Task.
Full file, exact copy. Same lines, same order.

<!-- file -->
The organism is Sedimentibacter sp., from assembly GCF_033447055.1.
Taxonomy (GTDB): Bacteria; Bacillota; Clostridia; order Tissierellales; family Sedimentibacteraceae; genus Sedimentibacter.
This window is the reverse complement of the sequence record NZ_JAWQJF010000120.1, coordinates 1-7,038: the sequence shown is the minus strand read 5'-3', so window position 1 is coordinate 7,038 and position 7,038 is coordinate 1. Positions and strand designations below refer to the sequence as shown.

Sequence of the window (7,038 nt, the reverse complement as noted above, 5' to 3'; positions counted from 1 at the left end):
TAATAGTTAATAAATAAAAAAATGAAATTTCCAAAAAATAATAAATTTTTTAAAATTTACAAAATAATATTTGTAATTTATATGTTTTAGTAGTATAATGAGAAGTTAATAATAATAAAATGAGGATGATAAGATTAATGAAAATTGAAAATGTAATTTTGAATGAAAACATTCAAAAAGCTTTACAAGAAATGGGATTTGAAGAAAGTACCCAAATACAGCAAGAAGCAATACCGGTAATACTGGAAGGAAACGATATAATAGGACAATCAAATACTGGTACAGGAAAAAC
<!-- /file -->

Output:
The organism is Sedimentibacter sp., from assembly GCF_033447055.1.
Taxonomy (GTDB): Bacteria; Bacillota; Clostridia; order Tissierellales; family Sedimentibacteraceae; genus Sedimentibacter.
This window is the reverse complement of the sequence record NZ_JAWQJF010000120.1, coordinates 1-7,038: the sequence shown is the minus strand read 5'-3', so window position 1 is coordinate 7,038 and position 7,038 is coordinate 1. Positions and strand designations below refer to the sequence as shown.

Sequence of the window (7,038 nt, the reverse complement as noted above, 5' to 3'; positions counted from 1 at the left end):
TAATAGTTAATAAATAAAAAAATGAAATTTCCAAAAAATAATAAATTTTTTAAAATTTACAAAATAATATTTGTAATTTATATGTTTTAGTAGTATAATGAGAAGTTAATAATAATAAAATGAGGATGATAAGATTAATGAAAATTGAAAATGTAATTTTGAATGAAAACATTCAAAAAGCTTTACAAGAAATGGGATTTGAAGAAAGTACCCAAATACAGCAAGAAGCAATACCGGTAATACTGGAAGGAAACGATATAATAGGACAATCAAATACTGGTACAGGAAAAAC